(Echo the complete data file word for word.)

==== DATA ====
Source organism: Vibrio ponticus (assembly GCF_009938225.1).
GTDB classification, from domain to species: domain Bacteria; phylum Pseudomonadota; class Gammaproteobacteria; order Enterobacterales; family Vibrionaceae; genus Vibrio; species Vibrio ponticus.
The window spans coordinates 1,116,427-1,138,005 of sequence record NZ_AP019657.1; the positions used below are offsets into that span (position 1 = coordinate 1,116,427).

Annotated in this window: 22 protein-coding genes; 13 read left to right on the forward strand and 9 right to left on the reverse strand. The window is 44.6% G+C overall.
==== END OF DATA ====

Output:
Source organism: Vibrio ponticus (assembly GCF_009938225.1).
GTDB classification, from domain to species: domain Bacteria; phylum Pseudomonadota; class Gammaproteobacteria; order Enterobacterales; family Vibrionaceae; genus Vibrio; species Vibrio ponticus.
The window spans coordinates 1,116,427-1,138,005 of sequence record NZ_AP019657.1; the positions used below are offsets into that span (position 1 = coordinate 1,116,427).

Annotated in this window: 22 protein-coding genes; 13 read left to right on the forward strand and 9 right to left on the reverse strand. The window is 44.6% G+C overall.